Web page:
18 June 2010 marked the seventieth anniversary of one of the most important radio broadcasts of the twentieth century. On 18 June 1940 Charles de Gaulle, then leader of the French Government-in-Exile, announced on the European arm of the BBC Overseas Service (precursor to the modern World Service), that “the flame of French resistance must not and will not be extinguished”. The Daily Telegraph recalled that de Gaulle’s broadcasts were deemed so inflammatory by the Vichy Government that the Allied French leader was court martialled in absentia and sentenced to death. This week, His Majesty the Prince of Wales accompanied French President Nicholas Sarkozy and his wife, Carla Bruni-Sarkozy in commemorating de Gaulle’s momentous radio address.

This anniversary serves as a fitting reminder of the important role radio – particularly shortwave, or world-band radio – played in the development of twentieth century social geography. Indeed, the recognition of radio as an instrument of influencing social opinion and change occurred in the earliest years of international broadcasting. As was suggested in Nation Shall Speak Peace unto Nation, “The development of transmitters capable of broadcasting beyond the confines of regional, disparate cultural groups and national boundaries…presented an innovative medium for the conveyance of socio-economic and political perspectives of nation-state actors on the global stage”. Radio was a dynamic, malleable tour-de-force: warring governments vaulted propaganda at one another, peoples long suppressed found a new voice of survival, and global knowledge ceased to be optional. As international radio expanded, so too did a ‘communications generation’; in a 2001 Transactions of the Institute of British Geographers article, Matthew Farish described the years between the world wars as a “golden age’ of foreign correspondence”. International radio continues to captivate and influence. Unfortunately, this can occasionally have dire consequences. On 8 July 1993 Radio Télévision Libre de Mille Collines (RTLM) demanded that Rwanda’s Hutu majority massacre the Tutsi minority. Hundreds of thousands perished.  The RTLM episode is a reminder of the continuing influence of radio in the changing social geographic landscape.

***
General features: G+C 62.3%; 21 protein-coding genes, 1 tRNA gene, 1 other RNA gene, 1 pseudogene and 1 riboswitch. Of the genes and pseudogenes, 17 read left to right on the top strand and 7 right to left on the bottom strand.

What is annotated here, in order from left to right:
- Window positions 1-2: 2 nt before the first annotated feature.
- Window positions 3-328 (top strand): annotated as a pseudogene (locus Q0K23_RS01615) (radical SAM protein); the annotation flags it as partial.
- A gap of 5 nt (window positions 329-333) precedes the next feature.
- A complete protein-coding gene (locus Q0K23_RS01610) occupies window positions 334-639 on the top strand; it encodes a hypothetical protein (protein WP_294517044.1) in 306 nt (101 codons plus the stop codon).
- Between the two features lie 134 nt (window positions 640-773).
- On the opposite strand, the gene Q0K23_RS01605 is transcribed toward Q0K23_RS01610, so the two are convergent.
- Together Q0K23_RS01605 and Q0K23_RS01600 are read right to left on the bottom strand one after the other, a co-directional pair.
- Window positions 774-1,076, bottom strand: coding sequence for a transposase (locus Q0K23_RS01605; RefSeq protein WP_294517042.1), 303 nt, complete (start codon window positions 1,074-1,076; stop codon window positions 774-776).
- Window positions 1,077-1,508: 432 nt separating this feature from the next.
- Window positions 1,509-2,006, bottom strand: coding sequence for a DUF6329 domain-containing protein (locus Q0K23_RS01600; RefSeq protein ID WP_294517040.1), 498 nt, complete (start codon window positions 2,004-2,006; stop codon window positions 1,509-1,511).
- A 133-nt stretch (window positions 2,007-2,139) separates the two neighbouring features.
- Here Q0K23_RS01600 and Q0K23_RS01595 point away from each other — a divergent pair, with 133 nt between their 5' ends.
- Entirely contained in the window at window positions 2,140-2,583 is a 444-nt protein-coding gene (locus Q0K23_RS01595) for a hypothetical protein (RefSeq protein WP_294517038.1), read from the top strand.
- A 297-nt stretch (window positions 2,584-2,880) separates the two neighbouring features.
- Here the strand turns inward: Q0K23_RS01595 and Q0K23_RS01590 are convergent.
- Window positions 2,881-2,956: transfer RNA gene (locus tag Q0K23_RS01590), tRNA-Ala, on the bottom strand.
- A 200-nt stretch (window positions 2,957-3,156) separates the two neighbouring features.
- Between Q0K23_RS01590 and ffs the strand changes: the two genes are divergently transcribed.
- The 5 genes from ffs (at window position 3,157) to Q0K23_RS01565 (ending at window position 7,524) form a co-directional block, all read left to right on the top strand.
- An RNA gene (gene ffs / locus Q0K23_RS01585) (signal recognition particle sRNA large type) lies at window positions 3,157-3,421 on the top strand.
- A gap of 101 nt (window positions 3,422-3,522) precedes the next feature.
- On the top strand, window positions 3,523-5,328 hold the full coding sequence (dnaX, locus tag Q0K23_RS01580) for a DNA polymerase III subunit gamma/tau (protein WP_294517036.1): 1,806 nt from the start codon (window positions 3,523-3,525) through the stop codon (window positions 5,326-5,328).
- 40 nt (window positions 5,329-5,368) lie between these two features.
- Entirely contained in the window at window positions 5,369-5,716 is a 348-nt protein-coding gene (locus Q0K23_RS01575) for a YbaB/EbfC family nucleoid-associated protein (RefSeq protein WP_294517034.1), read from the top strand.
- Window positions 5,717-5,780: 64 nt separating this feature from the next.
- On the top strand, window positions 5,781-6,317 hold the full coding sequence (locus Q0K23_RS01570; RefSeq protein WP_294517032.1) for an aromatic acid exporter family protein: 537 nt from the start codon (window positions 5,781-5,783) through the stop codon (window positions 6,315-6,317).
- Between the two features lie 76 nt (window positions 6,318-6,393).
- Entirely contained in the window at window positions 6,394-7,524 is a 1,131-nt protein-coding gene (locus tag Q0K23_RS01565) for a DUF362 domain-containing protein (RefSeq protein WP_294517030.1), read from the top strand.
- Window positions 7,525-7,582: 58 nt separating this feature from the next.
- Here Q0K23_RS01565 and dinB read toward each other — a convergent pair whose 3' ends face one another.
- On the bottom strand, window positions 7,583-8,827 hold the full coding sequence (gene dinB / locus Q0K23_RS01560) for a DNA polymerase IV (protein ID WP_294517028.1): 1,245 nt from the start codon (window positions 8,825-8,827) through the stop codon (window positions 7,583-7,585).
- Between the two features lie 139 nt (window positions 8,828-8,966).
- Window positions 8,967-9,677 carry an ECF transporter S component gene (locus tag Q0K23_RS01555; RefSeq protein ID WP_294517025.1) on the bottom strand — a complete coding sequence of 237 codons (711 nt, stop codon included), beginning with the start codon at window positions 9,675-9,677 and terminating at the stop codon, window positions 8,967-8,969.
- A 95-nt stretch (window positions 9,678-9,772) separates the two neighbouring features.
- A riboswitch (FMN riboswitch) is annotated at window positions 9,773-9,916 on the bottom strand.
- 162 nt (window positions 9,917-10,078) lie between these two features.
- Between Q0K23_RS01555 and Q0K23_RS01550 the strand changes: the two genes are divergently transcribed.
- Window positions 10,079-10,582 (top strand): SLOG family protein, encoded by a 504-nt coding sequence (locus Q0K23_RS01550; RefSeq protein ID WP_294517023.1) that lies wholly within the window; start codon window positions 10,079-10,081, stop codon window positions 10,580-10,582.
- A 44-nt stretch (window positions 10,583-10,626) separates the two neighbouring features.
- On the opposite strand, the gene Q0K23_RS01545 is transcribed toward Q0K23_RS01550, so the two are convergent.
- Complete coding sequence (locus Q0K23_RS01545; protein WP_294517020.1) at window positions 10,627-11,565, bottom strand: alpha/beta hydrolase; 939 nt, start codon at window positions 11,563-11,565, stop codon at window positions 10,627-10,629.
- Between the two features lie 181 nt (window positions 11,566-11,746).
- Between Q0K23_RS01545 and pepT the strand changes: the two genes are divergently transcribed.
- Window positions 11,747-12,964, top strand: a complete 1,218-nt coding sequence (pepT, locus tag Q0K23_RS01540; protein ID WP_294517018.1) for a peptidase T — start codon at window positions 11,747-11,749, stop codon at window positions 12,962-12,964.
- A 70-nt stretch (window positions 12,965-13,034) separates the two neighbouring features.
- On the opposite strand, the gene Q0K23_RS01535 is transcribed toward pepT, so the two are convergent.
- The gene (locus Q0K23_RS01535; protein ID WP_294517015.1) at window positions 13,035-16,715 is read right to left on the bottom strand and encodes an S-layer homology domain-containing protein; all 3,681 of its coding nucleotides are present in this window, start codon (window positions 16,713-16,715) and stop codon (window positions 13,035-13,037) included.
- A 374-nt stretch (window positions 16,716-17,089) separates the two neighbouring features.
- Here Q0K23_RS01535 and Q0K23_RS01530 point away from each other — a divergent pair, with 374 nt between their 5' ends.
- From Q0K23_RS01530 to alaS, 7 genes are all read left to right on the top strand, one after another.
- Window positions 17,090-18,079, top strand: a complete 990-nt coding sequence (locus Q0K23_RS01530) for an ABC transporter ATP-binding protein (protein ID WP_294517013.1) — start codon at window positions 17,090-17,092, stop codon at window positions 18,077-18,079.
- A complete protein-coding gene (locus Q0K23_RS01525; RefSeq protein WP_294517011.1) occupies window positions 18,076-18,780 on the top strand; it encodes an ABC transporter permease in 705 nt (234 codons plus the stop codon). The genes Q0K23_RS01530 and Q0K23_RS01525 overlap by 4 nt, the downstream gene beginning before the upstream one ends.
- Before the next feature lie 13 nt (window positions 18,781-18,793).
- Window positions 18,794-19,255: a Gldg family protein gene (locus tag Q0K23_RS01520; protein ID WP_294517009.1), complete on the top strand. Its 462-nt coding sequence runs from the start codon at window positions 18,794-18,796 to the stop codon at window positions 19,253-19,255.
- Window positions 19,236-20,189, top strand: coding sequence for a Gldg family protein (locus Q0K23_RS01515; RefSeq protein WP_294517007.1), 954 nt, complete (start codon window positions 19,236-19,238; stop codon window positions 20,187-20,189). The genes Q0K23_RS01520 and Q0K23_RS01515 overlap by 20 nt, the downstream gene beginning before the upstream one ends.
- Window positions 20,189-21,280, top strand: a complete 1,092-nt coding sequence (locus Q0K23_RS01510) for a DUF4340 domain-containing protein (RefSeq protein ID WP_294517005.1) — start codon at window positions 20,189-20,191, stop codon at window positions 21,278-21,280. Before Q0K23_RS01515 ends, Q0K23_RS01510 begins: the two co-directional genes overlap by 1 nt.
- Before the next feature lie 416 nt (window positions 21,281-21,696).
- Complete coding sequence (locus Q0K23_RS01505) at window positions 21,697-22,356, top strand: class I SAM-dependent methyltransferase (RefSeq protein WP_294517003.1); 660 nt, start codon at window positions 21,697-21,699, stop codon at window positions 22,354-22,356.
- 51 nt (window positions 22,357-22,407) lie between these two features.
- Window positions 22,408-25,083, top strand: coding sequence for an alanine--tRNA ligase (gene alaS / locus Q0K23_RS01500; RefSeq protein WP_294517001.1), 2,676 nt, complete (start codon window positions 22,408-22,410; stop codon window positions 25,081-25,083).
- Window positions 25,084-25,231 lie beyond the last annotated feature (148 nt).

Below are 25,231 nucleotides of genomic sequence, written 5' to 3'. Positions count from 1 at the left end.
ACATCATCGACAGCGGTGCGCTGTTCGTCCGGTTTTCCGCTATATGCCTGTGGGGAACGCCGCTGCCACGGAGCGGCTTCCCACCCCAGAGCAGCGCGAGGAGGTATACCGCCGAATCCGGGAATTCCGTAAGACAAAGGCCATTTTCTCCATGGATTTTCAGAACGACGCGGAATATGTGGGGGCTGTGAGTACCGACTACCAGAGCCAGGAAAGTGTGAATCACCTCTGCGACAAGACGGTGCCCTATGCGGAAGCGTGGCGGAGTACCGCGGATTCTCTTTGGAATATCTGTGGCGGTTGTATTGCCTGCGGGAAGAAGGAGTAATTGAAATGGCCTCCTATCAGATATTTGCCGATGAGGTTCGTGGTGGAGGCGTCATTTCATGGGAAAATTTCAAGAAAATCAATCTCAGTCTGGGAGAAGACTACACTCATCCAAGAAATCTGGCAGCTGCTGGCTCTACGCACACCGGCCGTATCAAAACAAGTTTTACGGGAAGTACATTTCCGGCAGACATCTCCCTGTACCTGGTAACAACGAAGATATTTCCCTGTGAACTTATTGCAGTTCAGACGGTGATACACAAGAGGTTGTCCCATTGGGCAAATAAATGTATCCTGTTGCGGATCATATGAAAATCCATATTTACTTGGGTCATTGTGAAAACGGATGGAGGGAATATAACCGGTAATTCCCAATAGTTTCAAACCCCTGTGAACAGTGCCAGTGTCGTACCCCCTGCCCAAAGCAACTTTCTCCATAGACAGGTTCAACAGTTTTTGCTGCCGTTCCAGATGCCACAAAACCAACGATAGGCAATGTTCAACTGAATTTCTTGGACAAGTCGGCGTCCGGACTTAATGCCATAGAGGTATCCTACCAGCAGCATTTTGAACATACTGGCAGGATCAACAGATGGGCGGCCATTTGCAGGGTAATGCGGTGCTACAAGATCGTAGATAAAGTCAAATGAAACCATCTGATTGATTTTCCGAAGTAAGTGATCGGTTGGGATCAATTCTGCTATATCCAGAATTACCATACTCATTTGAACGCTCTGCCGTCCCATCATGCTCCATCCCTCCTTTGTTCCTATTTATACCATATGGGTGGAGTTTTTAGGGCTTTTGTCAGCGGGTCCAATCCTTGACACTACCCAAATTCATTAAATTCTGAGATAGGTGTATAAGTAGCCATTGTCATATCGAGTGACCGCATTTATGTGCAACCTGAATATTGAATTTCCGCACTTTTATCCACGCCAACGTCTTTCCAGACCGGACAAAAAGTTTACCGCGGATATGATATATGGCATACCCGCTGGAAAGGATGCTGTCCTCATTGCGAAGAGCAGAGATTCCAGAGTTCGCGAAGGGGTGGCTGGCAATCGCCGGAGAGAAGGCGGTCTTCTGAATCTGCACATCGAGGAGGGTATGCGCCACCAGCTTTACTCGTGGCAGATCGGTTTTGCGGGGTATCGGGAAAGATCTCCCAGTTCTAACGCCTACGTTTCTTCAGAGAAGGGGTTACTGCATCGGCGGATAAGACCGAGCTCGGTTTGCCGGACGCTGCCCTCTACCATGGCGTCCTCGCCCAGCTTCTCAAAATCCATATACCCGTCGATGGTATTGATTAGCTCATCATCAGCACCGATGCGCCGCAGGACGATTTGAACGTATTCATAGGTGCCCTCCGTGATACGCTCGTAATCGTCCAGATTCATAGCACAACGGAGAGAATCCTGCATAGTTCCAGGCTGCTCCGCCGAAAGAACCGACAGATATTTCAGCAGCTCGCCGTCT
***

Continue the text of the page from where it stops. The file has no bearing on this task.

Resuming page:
“Nicolas Sarkozy and Carla Bruni Meet Prince of Wales as they Visit Britain,” The Daily Telegraph, 18 June 2010.

Matthew Farish, “Modern Witnesses: Foreign Correspondents, Geopolitical Vision, and the First World War,” Transactions of the Institute of British Geographers 26 (2001): pp. 273-287.

Benjamin J. Sacks, “Nation Shall Speak Peace unto Nation: International Broadcasting in the Context of Civil Society,” Hemispheres: the Tufts University Journal of International Affairs 30 (2007): pp. 152-155.